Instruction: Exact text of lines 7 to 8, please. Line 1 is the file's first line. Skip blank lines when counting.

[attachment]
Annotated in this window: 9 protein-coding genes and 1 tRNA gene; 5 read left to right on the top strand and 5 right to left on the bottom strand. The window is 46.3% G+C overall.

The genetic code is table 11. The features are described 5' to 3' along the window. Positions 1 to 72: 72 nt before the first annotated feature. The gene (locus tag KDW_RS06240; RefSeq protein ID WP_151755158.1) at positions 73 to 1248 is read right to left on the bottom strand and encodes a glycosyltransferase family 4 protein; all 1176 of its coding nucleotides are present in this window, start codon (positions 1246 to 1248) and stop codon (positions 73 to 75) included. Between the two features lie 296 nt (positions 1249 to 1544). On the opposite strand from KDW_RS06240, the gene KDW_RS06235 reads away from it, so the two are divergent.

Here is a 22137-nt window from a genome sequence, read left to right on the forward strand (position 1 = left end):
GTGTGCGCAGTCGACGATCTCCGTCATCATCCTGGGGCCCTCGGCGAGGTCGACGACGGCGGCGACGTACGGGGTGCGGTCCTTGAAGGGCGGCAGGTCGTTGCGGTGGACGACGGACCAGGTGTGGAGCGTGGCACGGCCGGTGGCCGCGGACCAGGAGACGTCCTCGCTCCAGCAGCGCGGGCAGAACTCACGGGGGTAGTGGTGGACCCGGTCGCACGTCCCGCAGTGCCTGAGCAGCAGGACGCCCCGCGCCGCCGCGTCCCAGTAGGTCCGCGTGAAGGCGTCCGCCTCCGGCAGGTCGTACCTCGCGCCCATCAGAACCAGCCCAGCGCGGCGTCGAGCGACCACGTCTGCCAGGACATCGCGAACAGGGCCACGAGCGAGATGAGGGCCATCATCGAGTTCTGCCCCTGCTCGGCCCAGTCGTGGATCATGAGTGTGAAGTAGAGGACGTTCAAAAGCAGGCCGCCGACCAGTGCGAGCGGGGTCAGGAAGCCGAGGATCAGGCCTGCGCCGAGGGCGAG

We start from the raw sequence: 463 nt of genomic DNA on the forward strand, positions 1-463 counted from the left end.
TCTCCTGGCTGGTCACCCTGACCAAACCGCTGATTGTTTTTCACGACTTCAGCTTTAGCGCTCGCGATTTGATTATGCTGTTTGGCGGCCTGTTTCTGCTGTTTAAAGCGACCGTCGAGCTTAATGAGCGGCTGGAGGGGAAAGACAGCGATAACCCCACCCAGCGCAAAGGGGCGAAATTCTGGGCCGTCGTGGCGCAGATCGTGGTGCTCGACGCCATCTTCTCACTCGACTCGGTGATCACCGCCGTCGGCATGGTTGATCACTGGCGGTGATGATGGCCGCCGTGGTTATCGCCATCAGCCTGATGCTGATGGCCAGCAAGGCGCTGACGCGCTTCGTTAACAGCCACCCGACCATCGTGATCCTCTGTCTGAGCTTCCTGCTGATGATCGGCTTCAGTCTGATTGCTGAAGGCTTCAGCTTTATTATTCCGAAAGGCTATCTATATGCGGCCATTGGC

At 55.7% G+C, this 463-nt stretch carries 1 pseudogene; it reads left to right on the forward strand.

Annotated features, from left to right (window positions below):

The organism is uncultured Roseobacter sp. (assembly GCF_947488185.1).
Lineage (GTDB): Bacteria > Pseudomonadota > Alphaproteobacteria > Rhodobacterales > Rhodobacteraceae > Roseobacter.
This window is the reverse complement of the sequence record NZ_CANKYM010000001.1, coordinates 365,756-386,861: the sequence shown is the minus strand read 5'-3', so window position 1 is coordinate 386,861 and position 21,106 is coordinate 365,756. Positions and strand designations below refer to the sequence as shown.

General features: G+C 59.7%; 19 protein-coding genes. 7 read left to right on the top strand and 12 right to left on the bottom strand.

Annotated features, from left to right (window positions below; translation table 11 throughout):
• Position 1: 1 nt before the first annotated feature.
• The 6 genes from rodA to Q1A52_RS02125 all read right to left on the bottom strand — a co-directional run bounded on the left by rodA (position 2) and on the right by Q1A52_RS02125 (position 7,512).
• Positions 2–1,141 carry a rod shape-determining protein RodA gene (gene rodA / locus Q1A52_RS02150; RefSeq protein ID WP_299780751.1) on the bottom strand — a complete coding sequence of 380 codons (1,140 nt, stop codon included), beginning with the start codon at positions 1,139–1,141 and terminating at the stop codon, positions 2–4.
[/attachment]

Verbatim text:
At 55.7% G+C, this 463-nt stretch carries 1 pseudogene; it reads left to right on the forward strand.

Annotated features, from left to right (window positions below):